About the author: Ruth Wedergren is a public media professional with 25 years of experience in programming, operations and educational outreach in public television and radio. View her resume at linkedin.com or contact her at firstname.lastname@example.org.
Anthony Andro’s progression from print journalist to versatile multimedia reporter mirrors the changes in journalism since students of the ’80s and ’90s graduated. The one-story-per-day print model is history, replaced by multiple stories each day, updates for online editions and use of other media formats.
“You have to stay in front of what’s new in social media,” Andro says. “You have to be versatile enough to write, to tweet, to use a flip-cam, your cell phone and your tape recorder. The writing style has changed so much because you have to get your point across in less time and a lot less space.” He also says that in online reporting, there is no such thing as an inch count.
Andro recalls his boss at the Star-Telegram talking to staff a few years ago about moving toward “alternative storytelling.” He says, “I jumped on it because for one thing, it’s a lot quicker and it’s more opinionated. It doesn’t have to be lead, paragraph, quote, setup, quote, setup, quote. You can’t do that anymore. You have to be able to reach people in different ways.”
For example, Andro writes stories about the Rangers that are more opinion than fact-driven. “I’ll write a position-by-position breakdown for the World Series that won’t have a quote in it,” he says. “It’ll be my opinion on who’s better at every position.”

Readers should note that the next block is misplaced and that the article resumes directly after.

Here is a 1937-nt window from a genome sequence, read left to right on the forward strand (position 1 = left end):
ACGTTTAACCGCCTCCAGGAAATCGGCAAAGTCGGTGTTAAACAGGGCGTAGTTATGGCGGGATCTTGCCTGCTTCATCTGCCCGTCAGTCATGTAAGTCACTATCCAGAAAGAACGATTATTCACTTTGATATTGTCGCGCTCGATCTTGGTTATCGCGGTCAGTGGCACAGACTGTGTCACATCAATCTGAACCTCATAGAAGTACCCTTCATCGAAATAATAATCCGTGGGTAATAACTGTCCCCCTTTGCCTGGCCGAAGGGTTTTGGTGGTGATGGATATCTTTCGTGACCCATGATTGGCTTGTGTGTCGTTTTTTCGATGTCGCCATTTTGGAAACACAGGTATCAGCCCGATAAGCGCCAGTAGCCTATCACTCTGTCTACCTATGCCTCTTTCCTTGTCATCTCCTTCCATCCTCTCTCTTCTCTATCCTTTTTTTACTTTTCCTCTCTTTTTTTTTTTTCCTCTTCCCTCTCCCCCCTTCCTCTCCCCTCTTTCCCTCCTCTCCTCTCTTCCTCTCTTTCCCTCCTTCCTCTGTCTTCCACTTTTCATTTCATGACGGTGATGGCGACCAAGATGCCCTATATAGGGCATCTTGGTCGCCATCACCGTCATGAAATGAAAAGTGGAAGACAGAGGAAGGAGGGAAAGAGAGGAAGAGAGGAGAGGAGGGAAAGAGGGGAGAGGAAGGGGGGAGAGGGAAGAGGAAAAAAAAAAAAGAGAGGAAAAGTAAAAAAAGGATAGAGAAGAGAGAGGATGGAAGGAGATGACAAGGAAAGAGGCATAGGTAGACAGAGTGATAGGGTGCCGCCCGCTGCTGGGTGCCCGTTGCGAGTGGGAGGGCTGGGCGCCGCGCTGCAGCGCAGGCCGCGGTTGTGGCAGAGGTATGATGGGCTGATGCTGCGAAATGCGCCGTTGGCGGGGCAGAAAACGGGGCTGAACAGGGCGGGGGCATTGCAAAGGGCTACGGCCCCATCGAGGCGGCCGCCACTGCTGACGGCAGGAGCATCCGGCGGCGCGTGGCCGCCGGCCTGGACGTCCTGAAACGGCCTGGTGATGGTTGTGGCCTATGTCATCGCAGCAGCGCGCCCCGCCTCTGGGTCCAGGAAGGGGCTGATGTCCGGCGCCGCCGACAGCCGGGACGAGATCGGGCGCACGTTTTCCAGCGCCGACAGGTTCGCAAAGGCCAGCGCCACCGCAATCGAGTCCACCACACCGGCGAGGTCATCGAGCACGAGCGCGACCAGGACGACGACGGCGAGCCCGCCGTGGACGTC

In place of a traditional copy editor, Andro’s stories go through four channels before they are posted online, including reviews in Houston and Los Angeles. So stories are not immediately available online. “I’ve been called on two stories from L.A. people, so I know it does get read over,” he says, “and that makes me feel good because when you’re writing in a hurry, everybody makes mistakes.”
When it comes to the future of newspapers, Andro is pessimistic. “I still get the Star-Telegram every day and it shrinks every day,” he says. “It’s sad — you want to think that newspapers will be around forever, but the way they keep shedding jobs, it’s hard to imagine how much longer it can last.”
Andro says one thing that won’t change in journalism is “you have to be able to write. It comes down to basic grammar, basic journalism stuff. I think that’s the most important thing. But you have to be versatile.”
And never underestimate the power of Twitter. “When my followers ask me a question, I’ll answer it,” he says. “I think that’s important because they connect with you and you bring that audience with you wherever you go. Every time I write a story, I’ll tweet the link to the story and that drives traffic to our website, which is the number one goal.” Andro has over 8,000 Twitter followers.
So what’s the best part of Andro’s job at FoxSportsSouthwest.com? “I get to watch baseball for a living,” he says.